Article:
# Self-adjoint operator has non-empty spectrum.

I am trying to prove, that a self-adjoint (maybe unbounded) operator has a non-empty spectrum. So far I have argued, that if $\sigma(T)$ would be empty, $T^{-1}$ would be a bounded self-adjoint operator. I now want to show, that $\sigma(T^{-1}) = \{0\}$. Then, because norm and spectralradius are equal for bounded operators it follows $T^{-1}=0$, a contradiction.

For the bold part I have tried the following: For $\lambda \neq 0$ I have to calculate the inverse of $\lambda Id - T^{-1}$ and show that it is bounded. Unfortunately, this appears to be quite difficult. Does someone know how to do this?

Thanks.

## 1 Answer

Assume $T$ has empty spectrum. Then $T$ is invertible, $T^{-1}$ is a bounded selfadjoint operator and, for $\lambda \ne 0$, $$(T^{-1}-\lambda I) =(I-\lambda T)T^{-1}=\lambda(\frac{1}{\lambda}I-T)T^{-1}$$ has bounded inverse $$\frac{1}{\lambda}T\left(\frac{1}{\lambda}I-T\right)^{-1}$$ So $\sigma(T^{-1})=\{0\}$ because only $\lambda=0$ can be in the spectrum, and it cannot be empty. But that implies $T^{-1}=0$, which is a contradiction.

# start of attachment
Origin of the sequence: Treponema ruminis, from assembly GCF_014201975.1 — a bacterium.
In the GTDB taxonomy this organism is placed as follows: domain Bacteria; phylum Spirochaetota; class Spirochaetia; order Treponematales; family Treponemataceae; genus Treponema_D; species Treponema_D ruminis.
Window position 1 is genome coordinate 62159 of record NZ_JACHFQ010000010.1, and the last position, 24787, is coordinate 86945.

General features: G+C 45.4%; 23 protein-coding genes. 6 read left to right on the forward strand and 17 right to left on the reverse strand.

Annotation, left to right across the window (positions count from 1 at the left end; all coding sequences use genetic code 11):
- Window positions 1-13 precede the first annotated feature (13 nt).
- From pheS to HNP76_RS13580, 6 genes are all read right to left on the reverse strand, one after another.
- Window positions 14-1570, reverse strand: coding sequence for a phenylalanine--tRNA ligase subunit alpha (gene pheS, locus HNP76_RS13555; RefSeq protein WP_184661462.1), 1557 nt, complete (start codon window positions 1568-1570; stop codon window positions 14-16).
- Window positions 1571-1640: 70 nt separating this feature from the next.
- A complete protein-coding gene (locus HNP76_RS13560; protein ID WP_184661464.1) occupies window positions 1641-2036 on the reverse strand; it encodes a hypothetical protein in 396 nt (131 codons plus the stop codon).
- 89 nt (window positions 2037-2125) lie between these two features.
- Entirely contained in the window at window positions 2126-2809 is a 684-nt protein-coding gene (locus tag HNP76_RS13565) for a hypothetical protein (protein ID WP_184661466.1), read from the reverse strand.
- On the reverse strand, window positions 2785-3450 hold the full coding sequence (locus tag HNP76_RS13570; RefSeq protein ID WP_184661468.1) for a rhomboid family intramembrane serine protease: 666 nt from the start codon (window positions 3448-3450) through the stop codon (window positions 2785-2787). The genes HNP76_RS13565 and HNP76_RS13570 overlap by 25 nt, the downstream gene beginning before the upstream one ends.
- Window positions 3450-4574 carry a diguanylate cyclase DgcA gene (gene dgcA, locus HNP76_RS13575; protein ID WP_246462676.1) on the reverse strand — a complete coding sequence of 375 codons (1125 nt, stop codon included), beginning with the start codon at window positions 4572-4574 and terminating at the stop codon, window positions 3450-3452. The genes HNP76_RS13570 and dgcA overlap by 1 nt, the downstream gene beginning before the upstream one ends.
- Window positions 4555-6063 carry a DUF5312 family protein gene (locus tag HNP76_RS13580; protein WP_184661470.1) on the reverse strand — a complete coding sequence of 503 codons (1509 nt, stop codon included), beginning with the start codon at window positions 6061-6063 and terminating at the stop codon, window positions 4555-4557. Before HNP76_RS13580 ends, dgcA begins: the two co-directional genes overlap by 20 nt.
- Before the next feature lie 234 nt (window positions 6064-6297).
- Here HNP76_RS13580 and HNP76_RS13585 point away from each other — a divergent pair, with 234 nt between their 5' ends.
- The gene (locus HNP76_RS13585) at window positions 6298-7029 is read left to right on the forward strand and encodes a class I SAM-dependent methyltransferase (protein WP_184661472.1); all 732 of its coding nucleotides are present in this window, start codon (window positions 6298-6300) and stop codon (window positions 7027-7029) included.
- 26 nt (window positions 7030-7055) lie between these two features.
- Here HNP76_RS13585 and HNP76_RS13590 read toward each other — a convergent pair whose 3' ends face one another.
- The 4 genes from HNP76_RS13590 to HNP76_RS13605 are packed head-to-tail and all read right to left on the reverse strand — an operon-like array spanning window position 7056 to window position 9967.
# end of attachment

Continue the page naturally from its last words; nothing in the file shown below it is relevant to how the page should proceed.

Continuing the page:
• Thanks! Shouldn't it be $(I-\lambda T)T^{-1} = \lambda(\frac{1}{\lambda} I - T)T^{-1}$ and therefore the inverse would be $\frac{1}{\lambda} T (\frac{1}{\lambda} I - T)^{-1}$? – KennyH Jul 11 '15 at 22:18
• @FlorianW : Yes, sorry about it. I'll correct it. – DisintegratingByParts Jul 11 '15 at 22:28
• @TrialAndError: Do you mind adding these two lines to my earlier thread: Empty Spectrum – C-Star-W-Star Jul 11 '15 at 22:51
• Hope you don't take it personally: It would be good to mention the argument here too that the spectral radius and norm agree for selfadjoint bounded operators. – C-Star-W-Star Jul 11 '15 at 23:02
• The one starting with '(T^-1-lambda I)=...' and the one starting with '1/lambda T(...)^-1'. Thanks. :) – C-Star-W-Star Jul 11 '15 at 23:23